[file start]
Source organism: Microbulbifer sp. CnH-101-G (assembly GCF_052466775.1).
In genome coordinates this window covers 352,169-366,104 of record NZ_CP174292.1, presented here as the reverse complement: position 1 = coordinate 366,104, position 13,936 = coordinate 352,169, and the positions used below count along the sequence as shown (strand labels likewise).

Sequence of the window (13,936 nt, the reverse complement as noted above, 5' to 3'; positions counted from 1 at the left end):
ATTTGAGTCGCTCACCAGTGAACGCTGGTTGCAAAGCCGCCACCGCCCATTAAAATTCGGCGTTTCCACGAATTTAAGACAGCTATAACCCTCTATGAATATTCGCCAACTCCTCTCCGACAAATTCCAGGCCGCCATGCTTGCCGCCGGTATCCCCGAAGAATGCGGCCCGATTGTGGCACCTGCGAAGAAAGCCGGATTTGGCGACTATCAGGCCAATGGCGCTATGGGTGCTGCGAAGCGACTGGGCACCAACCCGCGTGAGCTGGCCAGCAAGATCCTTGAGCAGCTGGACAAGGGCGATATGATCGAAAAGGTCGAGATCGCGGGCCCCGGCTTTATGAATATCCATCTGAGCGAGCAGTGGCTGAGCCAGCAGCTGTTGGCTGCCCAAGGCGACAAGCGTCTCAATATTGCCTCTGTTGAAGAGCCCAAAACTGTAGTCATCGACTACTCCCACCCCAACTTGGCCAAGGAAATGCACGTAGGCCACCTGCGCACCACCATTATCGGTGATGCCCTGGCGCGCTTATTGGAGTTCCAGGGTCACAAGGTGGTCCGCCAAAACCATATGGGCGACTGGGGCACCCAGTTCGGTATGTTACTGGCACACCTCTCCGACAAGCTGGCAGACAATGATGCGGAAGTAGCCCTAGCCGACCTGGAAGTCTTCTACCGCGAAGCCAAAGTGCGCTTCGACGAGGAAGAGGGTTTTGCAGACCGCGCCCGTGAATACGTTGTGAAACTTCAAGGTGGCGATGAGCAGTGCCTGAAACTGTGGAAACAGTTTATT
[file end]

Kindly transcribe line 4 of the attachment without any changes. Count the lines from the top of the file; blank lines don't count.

ATTTGAGTCGCTCACCAGTGAACGCTGGTTGCAAAGCCGCCACCGCCCATTAAAATTCGGCGTTTCCACGAATTTAAGACAGCTATAACCCTCTATGAATATTCGCCAACTCCTCTCCGACAAATTCCAGGCCGCCATGCTTGCCGCCGGTATCCCCGAAGAATGCGGCCCGATTGTGGCACCTGCGAAGAAAGCCGGATTTGGCGACTATCAGGCCAATGGCGCTATGGGTGCTGCGAAGCGACTGGGCACCAACCCGCGTGAGCTGGCCAGCAAGATCCTTGAGCAGCTGGACAAGGGCGATATGATCGAAAAGGTCGAGATCGCGGGCCCCGGCTTTATGAATATCCATCTGAGCGAGCAGTGGCTGAGCCAGCAGCTGTTGGCTGCCCAAGGCGACAAGCGTCTCAATATTGCCTCTGTTGAAGAGCCCAAAACTGTAGTCATCGACTACTCCCACCCCAACTTGGCCAAGGAAATGCACGTAGGCCACCTGCGCACCACCATTATCGGTGATGCCCTGGCGCGCTTATTGGAGTTCCAGGGTCACAAGGTGGTCCGCCAAAACCATATGGGCGACTGGGGCACCCAGTTCGGTATGTTACTGGCACACCTCTCCGACAAGCTGGCAGACAATGATGCGGAAGTAGCCCTAGCCGACCTGGAAGTCTTCTACCGCGAAGCCAAAGTGCGCTTCGACGAGGAAGAGGGTTTTGCAGACCGCGCCCGTGAATACGTTGTGAAACTTCAAGGTGGCGATGAGCAGTGCCTGAAACTGTGGAAACAGTTTATT